These are relevant references from the Books where Flame Death is mentioned.
I make no pronouncements on these matters, but report them as I find them.
Arrive at your own conclusions.
I wish you well,
"On the other hand," he said, "you will learn that in lighting, shelter, agricultural techniques, and medicine, for example, the Mortals, or the Men Below the Mountains, are relatively advanced." He looked at me - amused, I think. "You wonder," he said, "why the numerous, rather obvious deficits in our technology have not been repaired in spite of the Priest-Kings. It crosses your mind that there must exist minds on this world capable of designing such things as, say, rifles and armored vehicles."
"Surely these things must be produced," I urged.
"And you are right," he said grimly. "From time to time they are, but their owners are then destroyed, bursting into flame."
"Like the envelope of blue metal?"
"Yes," he said. "It is Flame Death merely to possess a weapon of the interdicted sort. Sometimes bold individuals create or acquire such war materials and sometimes for as long as a year escape the Flame Death, but sooner or later they are struck down." His eyes were hard. "I once saw it happen," he said.
The Supreme Initiate turned and faced me, pointing that long skeletal finger.
"Die the Flame Death," he said.
I had heard of the Flame Death from my father and from the Older Tarl that legendary fate which overtook those who had transgressed the will of the Priest-Kings. I knew almost nothing of the fabled Priest-Kings, but I did know that something of the sort must exist, for I had been brought to Gor by an advanced technology, and I knew that some force or power lay in the mysterious Sardar Mountains. I did not believe that the Priest-Kings were divine, but I did believe that they lived and that they were aware of what occurred on Gor and that from time to time they made known their will. I did not even know if they were human or nonhuman, but, whatever they might be, they were, with their advanced science and technology, for all practical purposes, the gods of this world.
On the back of my tarn, I waited, not knowing if I was to be singled out for the Flame Death, not knowing if I, like the mysterious blue envelope in the mountains of New Hampshire, so long ago, was doomed to explode in a devouring blue flame.
"Die the Flame Death," repeated the old man, once again jabbing that long finger in my direction. But this time the gesture was less grand; it seemed a bit hysterical; it seemed pathetic.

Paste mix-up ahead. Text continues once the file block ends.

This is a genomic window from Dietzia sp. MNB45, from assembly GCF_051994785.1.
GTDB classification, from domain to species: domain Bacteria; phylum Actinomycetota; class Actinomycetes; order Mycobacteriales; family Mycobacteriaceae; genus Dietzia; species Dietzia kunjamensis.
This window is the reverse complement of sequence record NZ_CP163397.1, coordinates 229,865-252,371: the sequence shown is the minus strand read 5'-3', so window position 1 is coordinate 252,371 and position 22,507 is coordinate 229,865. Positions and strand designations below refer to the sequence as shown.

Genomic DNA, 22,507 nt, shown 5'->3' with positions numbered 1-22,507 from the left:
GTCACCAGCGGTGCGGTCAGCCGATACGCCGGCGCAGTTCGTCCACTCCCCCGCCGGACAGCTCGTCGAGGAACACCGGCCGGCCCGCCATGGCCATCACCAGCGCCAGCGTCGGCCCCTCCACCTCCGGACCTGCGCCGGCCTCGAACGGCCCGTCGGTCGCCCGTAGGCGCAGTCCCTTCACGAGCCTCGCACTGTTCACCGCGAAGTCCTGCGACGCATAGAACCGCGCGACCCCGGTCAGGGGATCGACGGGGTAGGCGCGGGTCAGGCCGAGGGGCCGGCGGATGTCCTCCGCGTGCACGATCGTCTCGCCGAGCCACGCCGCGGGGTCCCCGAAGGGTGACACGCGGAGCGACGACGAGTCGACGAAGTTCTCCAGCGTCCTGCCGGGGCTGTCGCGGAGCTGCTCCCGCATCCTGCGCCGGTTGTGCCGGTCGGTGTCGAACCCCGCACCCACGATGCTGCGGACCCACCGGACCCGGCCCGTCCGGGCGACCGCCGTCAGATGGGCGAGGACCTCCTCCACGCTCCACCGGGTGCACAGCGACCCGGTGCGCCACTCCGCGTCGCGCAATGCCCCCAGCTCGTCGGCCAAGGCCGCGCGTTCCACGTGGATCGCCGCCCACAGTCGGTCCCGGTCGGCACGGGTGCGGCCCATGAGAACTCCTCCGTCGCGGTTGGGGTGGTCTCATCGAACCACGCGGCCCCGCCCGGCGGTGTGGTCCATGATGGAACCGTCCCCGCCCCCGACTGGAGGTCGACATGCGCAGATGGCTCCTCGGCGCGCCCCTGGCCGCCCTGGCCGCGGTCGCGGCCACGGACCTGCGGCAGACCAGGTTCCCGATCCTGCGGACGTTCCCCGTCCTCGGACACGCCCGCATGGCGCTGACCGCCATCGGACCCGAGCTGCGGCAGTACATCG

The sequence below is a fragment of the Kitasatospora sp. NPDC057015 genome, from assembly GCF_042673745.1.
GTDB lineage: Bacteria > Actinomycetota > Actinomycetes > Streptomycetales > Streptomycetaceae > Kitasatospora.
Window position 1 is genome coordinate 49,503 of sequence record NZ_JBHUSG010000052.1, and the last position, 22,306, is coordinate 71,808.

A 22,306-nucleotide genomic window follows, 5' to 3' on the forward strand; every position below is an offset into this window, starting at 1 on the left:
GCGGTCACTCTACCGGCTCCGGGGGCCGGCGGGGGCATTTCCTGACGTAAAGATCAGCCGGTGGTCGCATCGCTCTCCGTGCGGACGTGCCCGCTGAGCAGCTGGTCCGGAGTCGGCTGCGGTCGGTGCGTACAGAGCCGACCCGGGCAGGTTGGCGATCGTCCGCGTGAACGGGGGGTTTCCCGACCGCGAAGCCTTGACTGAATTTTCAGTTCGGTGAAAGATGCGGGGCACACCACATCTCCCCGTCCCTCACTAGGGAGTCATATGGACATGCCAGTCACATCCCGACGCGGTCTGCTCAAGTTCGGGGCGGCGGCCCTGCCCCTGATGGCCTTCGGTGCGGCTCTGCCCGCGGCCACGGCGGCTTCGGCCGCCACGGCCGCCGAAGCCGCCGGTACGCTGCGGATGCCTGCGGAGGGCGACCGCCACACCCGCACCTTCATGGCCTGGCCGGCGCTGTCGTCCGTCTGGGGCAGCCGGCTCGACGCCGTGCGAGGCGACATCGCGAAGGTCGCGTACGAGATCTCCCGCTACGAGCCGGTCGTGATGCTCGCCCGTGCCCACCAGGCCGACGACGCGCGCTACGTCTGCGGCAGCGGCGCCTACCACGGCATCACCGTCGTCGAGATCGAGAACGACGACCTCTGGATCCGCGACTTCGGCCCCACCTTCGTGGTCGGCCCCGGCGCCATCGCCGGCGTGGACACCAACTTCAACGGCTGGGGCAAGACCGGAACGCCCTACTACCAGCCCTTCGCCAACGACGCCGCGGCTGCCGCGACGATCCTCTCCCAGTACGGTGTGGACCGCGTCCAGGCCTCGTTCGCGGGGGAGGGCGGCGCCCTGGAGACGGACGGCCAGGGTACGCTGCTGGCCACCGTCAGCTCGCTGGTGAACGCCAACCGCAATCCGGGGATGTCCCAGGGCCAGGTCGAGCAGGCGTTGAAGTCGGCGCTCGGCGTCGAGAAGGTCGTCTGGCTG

"Perhaps no man knows the will of the Priest-Kings," I said.
"I have decreed the death of the girl," cried the old man wildly, his robes fluttering around his bony knees. "Kill her!" he shouted to the men of Ar.
No one moved. Then, before anyone could stop him, he seized a sword from the scabbard of an Assassin and rushed to Talena, holding it over his head with both hands. He wobbled hysterically, his eyes mad, his mouth slobbering, his faith in the Priest-Kings shattered, and with it his mind. He wavered over the girl, ready to kill.
"No!" cried one of the Initiates. "It is forbidden!"
Heedlessly, the insane old man tensed for the blow that would end the life of the girl. But in that instant he seemed to be concealed in a bluish haze, and then, suddenly, to the horror of all, he seemed, like a living bomb, to explode with fire. Not even a scream came from that fierce blue combustive mass that had been a human being, and in a minute the flame had departed, almost as quickly as it had come, and a dust of ashes scattered from the top of the cylinder in the wind.
"It is said below the mountains that Priest-Kings know all that occurs on Gor."
"Nonsense," said Misk. "But perhaps I shall show you the Scanning Room someday. We have four hundred Priest-Kings who operate the scanners, and we are accordingly well informed. For example, if there is a violation of our weapons laws we usually, sooner or later, discover it and after determining the coordinates put into effect the Flame Death Mechanism."
I had once seen a man die the Flame Death, the High Initiate of Ar, on the roof of Ar's Cylinder of Justice. I shivered involuntarily.
"I once saw a man die the Flame Death," I said. "Is that mechanism also in this room?"
"Yes," said Sarm, indicating with one foreleg a quiet-looking metal cabinet to one side possessing several dials and knobs. "The projection points for the Flame Death are located in the surveillance craft," said Sarm, "but the coordinates are fixed and the firing signal is relayed from this room. The system is synchronized, of course, with the scanning apparatus and may be activated from any of the control panels at the observation cubes."
"Of course," I said.
I looked about the room. It was an exceedingly long chamber and built on four levels, almost like steps. Along each of these levels, spaced a few feet from one another, were the observation cubes, which resembled cubes of transparent glass, and were approximately sixteen feet square. I was told by Sarm that there were four hundred such cubes in the room, and monitoring each, I could see a Priest-King, tall, alert, unmoving. I walked along one of the levels, gazing into the cubes. Most of them were simply filled with the passing scenery of Gor; once I saw a city, but what city it was I could not tell.
Sarm and I passed further on down one of the long levels, looking into one or another of the observation cubes.
Suddenly one of the cubes we passed locked onto a given scene and no more did the scenery move past me as though in a three-dimensional screen. Rather the magnification was suddenly increased and the air became suddenly filled with more intense odors.
On a green field somewhere, I had no idea where, a man in the garments of the Caste of Builders, emerged from what was apparently an underground cave. He looked furtively about himself as though he feared he might be observed. Then, satisfied that he was alone, he returned to the cave and emerged once more carrying what resembled a hollow pipe. From a hole in the top of this pipe there protruded what resembled the wick of a lamp.